5. Ha, I thought about Buffy too when Sam was called Slayer. There is also this image of Azor Ahai driving a sword through the one he loves to save the world. I thought about that scene where Buffy puts a sword through Angel to save the world. The 'dead things in the water' in the disturbing letter Jon got from Cotter Pyke(?) reminded me of the dead things in the water in that cave Dumbledore and Harry Potter visited. And of course there is the scene in LOTR. Creepy.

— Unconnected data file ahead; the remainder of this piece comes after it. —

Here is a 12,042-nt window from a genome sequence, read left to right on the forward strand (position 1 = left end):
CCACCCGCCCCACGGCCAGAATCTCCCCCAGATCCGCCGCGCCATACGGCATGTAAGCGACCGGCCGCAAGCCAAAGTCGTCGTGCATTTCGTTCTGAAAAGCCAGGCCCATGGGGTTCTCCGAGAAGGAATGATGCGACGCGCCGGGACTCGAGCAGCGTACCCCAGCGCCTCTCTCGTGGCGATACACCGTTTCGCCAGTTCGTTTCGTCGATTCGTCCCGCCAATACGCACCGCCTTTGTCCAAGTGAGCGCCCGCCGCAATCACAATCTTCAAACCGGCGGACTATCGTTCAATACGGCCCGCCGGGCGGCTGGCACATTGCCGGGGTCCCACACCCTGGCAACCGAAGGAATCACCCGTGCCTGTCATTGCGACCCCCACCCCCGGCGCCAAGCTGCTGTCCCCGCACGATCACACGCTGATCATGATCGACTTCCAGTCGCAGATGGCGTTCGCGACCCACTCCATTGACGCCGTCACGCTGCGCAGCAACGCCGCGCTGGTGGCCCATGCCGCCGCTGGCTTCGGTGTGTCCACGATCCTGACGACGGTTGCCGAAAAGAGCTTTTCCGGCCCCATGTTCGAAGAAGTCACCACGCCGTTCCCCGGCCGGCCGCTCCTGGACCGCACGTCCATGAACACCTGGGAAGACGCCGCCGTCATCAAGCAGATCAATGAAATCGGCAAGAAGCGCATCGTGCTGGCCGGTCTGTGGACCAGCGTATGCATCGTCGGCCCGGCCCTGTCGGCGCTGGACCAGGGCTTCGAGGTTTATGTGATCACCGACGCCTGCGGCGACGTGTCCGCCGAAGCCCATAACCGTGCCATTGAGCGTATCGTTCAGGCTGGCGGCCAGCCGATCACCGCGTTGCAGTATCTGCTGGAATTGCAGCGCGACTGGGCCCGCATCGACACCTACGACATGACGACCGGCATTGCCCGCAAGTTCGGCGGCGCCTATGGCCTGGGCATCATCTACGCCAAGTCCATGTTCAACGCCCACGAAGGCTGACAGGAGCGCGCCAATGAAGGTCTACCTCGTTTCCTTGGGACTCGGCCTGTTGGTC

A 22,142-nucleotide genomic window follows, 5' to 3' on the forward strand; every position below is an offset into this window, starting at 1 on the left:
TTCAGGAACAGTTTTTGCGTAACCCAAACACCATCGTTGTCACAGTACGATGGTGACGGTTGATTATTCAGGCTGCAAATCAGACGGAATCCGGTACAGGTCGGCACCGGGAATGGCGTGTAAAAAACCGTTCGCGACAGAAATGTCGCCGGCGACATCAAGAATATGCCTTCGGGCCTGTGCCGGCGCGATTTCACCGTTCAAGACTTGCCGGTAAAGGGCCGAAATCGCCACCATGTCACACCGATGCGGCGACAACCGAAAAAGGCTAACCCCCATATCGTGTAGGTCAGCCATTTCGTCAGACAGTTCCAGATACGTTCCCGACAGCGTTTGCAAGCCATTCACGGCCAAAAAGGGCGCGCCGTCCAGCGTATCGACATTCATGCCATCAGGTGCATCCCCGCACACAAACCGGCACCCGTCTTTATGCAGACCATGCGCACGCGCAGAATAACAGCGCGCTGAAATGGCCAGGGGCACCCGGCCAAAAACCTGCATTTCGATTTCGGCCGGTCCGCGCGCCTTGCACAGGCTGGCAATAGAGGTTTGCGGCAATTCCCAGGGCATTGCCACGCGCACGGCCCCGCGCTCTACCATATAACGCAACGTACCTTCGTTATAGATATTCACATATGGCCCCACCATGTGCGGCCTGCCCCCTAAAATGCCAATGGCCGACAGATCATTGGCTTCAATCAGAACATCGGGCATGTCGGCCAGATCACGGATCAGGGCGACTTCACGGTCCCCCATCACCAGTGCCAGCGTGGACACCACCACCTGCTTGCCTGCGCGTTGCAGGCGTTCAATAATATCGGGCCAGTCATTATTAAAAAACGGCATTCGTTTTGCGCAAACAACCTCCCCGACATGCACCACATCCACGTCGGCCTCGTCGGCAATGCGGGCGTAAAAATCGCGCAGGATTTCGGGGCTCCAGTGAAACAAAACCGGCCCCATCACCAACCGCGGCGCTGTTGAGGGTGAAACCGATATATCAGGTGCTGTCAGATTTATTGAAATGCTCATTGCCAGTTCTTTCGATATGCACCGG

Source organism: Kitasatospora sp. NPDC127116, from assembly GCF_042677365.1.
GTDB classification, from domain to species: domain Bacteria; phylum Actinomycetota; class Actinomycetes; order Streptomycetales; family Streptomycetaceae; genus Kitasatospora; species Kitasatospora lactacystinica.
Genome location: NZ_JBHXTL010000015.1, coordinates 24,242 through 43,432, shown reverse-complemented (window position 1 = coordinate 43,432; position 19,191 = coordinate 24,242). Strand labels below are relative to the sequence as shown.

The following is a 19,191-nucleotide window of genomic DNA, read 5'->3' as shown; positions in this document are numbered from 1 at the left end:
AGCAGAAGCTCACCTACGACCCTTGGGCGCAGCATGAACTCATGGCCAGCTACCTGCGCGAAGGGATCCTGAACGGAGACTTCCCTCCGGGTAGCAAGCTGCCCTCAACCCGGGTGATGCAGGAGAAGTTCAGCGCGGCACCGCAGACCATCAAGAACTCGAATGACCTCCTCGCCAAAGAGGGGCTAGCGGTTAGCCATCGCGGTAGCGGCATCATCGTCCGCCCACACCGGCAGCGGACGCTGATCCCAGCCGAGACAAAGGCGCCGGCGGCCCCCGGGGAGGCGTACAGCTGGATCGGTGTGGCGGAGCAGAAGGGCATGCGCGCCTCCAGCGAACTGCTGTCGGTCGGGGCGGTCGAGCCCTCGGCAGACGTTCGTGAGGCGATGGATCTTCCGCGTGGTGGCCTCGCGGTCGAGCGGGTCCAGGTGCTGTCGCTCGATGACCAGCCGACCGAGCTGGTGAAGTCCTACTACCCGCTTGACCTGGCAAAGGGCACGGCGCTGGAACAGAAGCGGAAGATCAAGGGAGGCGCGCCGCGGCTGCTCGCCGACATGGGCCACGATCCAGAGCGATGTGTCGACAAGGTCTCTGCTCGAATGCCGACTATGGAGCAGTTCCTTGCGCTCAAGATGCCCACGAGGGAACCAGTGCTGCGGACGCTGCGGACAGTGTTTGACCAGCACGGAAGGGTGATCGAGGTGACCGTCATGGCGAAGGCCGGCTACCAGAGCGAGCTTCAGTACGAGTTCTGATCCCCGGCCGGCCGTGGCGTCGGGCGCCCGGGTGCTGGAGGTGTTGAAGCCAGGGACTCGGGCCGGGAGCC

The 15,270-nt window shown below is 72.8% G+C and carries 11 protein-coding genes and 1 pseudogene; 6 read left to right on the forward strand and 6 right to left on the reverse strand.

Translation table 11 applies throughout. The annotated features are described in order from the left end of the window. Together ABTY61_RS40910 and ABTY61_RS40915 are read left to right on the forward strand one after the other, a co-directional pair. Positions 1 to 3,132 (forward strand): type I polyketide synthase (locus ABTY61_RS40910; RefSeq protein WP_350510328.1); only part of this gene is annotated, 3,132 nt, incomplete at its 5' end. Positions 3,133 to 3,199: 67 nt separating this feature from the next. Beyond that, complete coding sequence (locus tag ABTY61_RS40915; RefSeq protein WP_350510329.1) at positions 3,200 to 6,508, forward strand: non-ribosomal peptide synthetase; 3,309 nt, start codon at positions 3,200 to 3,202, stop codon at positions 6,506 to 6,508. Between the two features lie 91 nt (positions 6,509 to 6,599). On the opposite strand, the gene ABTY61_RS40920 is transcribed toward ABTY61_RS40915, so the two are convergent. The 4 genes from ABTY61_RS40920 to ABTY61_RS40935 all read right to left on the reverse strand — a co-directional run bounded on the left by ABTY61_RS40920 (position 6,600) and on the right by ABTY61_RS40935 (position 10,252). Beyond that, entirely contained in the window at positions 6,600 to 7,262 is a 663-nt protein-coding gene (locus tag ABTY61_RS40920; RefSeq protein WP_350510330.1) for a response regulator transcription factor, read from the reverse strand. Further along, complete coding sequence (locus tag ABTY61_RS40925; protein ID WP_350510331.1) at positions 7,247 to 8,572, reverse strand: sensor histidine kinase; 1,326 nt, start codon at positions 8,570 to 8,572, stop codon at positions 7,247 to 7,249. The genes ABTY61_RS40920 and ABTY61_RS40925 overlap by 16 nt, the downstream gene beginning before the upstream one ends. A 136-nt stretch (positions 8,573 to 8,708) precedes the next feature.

6. I'm relatively new to fantasy, but evidently LOTR (don't ever throw things in wells) and Dune (the father will perish in the first book) came to my mind as reference and hommage. As well as the direwolfs in relation to the daemons in His Dark Materials. Some Harry Potter popped up (the Snapes are not bad to the core and the Dumbledores have their own agendas; if wou mess with your death your soul is severely damaged). I thought that there are obvious references and hommages to the Robert Frost poem in the plot, in many ways. Strangely I have not found anything about this in interviews, but I have not read, seen and listened to all in So Spake Martin. This is a nice thread, by the way.